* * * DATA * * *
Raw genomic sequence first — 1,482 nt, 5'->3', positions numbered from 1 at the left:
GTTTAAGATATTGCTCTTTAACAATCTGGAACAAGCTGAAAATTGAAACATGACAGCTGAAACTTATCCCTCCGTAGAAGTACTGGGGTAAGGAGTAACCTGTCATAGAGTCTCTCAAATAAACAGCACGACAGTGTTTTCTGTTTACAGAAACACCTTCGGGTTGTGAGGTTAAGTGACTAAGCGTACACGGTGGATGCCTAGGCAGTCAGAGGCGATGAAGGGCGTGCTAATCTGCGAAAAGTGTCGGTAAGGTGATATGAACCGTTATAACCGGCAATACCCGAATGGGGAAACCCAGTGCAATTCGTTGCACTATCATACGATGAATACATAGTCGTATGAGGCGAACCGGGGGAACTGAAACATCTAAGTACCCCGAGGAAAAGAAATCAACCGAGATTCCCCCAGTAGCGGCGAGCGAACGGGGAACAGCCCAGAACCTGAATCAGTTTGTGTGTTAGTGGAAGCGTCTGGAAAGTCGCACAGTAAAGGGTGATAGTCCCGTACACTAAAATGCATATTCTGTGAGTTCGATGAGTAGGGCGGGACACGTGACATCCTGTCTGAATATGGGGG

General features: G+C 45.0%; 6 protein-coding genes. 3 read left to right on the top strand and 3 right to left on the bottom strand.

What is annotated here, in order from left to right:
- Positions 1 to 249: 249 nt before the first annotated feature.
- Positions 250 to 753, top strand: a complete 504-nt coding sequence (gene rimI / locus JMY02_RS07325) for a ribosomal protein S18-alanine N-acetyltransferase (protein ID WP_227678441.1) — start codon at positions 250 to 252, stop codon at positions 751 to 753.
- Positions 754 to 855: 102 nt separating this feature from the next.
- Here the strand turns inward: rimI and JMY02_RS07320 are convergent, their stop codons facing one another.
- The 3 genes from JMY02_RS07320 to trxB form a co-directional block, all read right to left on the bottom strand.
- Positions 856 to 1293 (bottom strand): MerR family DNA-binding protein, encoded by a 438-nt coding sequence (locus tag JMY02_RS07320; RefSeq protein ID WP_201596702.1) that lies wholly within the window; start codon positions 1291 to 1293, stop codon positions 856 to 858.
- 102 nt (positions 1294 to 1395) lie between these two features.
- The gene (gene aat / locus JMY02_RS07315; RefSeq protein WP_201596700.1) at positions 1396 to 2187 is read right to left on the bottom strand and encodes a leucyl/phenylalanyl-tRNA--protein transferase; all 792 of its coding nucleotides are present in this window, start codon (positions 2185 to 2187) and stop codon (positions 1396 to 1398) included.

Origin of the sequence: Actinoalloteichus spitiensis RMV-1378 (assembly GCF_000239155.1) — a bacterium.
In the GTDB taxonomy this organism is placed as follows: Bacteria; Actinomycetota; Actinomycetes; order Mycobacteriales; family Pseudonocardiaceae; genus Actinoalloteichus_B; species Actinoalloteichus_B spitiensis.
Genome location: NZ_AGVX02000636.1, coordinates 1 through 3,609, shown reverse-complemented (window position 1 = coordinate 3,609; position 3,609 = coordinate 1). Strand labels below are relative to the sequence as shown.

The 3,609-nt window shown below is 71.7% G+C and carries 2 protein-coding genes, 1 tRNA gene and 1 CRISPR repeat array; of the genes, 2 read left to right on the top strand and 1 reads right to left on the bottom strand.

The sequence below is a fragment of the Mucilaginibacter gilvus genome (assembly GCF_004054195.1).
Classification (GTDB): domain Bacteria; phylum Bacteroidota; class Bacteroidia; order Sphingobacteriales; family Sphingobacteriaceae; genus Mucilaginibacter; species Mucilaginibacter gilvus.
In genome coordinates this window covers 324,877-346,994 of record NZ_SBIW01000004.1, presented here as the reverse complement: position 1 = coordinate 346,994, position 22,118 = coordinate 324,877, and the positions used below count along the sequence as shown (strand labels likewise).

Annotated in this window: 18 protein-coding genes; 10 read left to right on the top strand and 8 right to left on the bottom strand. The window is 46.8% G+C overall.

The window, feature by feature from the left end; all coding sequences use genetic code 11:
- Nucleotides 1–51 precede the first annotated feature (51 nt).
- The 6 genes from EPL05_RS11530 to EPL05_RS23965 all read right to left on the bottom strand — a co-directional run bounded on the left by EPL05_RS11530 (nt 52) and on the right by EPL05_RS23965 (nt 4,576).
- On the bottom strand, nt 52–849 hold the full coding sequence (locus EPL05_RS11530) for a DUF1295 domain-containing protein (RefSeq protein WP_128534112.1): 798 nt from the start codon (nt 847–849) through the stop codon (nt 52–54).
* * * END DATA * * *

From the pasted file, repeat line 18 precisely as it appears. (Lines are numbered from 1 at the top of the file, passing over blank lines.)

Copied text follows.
Classification (GTDB): domain Bacteria; phylum Bacteroidota; class Bacteroidia; order Sphingobacteriales; family Sphingobacteriaceae; genus Mucilaginibacter; species Mucilaginibacter gilvus.